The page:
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Thinking, Fast and Slow? Some Field Experiments to Reduce Crime and Dropout in Chicago

“Disparities in youth outcomes in the United States are striking. For example, for 15-24 year olds, the male homicide rate in 2013 was 18 times higher for blacks than whites (71 vs. 4/100,000). Black males lose more years of potential life before age 65 to homicide than to America’s leading overall killer – heart disease. A large body of research emphasizes that – beyond institutional factors – choices and behavior contribute to these outcomes, including decisions around dropping out, involvement with drugs or gangs, or how to respond to confrontations that could escalate to serious violence.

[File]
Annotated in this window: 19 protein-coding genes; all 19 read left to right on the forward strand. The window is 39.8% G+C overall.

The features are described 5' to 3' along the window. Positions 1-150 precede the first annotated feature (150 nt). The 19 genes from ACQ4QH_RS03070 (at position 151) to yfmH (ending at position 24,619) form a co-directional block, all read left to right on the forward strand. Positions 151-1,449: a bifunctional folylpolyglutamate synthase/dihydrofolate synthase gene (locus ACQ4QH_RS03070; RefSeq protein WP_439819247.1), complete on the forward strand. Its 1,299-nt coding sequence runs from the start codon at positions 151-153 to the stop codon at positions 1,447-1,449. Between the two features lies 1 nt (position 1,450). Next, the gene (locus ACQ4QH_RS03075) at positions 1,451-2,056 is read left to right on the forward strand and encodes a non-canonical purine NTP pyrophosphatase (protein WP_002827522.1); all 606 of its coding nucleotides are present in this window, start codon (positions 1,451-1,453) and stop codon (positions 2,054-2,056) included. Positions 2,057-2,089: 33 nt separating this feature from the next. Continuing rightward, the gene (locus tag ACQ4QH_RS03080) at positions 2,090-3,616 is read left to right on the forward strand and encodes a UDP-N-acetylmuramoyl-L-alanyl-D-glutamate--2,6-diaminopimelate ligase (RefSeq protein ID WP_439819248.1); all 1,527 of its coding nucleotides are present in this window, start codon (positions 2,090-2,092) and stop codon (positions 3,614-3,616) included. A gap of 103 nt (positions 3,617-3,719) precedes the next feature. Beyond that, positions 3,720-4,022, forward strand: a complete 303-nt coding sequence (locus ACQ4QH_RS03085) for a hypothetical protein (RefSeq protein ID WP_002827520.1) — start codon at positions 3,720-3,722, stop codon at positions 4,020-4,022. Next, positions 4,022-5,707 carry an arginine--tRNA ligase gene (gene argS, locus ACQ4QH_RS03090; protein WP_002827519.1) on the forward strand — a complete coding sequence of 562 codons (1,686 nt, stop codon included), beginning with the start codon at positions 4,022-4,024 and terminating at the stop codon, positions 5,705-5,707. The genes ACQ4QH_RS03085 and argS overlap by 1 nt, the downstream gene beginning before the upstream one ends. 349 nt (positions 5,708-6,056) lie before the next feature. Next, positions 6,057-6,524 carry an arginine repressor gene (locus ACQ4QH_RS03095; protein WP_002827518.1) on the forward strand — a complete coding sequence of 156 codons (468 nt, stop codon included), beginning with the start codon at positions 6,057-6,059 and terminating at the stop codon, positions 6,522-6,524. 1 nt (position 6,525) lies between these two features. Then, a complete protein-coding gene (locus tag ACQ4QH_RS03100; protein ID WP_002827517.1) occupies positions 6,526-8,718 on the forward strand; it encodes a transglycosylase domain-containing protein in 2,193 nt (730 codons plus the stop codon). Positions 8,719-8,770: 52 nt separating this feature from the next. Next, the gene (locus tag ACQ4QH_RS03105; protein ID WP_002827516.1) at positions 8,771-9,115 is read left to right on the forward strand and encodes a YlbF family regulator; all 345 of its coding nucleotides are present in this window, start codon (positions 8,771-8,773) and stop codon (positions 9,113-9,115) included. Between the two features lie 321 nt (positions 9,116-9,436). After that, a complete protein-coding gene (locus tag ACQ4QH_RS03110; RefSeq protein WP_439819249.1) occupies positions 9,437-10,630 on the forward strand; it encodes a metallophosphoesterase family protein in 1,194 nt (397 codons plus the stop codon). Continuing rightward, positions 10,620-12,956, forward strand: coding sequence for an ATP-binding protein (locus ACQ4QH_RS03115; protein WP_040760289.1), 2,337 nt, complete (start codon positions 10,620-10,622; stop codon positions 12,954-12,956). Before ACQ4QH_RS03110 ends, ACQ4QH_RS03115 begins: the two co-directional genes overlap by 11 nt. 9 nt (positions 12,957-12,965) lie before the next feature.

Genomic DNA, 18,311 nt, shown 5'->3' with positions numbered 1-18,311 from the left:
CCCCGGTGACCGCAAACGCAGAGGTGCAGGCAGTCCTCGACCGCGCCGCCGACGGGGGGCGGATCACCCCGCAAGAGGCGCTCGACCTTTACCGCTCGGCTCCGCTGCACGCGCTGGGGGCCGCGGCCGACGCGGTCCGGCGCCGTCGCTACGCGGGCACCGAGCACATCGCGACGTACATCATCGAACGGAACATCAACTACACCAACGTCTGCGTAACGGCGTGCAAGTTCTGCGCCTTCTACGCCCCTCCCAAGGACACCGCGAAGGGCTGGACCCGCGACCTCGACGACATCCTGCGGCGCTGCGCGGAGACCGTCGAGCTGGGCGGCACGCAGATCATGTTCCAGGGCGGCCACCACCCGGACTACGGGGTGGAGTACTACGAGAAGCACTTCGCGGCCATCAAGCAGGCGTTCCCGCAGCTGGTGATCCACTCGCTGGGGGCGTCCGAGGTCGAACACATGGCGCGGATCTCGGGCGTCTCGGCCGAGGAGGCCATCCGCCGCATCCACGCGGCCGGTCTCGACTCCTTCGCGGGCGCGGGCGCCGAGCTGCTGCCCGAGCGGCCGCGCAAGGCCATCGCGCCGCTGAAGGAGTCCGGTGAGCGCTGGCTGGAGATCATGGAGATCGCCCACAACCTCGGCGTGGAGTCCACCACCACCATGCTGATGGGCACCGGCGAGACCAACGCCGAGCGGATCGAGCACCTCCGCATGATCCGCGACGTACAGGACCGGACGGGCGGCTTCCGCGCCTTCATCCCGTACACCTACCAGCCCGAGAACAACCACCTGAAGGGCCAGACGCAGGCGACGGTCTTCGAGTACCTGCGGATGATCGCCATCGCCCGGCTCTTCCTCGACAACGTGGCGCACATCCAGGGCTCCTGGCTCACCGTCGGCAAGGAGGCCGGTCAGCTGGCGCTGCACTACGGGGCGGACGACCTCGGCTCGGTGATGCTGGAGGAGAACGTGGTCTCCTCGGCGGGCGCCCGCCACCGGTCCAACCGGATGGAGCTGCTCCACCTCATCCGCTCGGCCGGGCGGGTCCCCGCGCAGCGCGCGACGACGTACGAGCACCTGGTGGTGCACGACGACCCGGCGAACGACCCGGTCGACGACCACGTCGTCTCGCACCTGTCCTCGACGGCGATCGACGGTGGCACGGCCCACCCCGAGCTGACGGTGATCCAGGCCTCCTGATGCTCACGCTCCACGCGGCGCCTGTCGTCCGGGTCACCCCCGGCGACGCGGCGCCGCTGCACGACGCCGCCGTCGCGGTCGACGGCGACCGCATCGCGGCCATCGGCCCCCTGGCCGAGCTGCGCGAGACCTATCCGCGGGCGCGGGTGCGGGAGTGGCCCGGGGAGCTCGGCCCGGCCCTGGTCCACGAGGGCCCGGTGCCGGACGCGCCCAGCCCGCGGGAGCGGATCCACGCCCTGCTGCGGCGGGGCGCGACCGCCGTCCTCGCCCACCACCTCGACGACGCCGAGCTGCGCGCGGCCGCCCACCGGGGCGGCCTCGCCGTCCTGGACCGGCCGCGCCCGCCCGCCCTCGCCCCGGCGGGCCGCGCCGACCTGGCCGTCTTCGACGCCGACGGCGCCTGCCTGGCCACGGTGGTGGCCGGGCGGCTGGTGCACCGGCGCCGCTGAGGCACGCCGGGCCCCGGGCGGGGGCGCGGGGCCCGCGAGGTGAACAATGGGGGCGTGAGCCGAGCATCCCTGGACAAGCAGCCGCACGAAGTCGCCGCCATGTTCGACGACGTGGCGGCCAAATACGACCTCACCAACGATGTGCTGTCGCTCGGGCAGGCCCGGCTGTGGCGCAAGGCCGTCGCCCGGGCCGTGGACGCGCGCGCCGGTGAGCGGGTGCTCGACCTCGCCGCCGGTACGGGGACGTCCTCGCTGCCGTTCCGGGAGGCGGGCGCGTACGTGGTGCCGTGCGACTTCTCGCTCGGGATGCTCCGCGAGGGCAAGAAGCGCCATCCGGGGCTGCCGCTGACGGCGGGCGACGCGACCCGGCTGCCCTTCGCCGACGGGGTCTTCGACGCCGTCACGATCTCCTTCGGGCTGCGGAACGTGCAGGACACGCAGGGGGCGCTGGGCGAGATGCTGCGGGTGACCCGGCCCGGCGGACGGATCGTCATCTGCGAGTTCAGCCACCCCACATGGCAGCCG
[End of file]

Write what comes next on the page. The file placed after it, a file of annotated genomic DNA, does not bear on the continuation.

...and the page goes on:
In this paper we explain these behavioral differences using the psychology of automaticity. Because it is mentally costly to think through every situation in detail, all of us have automatic responses to the situations we encounter. These responses are tuned to the situations we commonly face. To illustrate how this can potentially create problems, consider two kinds of situations that youth face: “school life” and (for lack of a better term) “street life.” In both situations, youths have to deal with assertions of authority. Teachers assert authority in school life by asking them to sit down or be quiet. In street life, someone much larger could assert authority by demanding money or their phones.”

Read the full paper published by the National Bureau of Economic Research.

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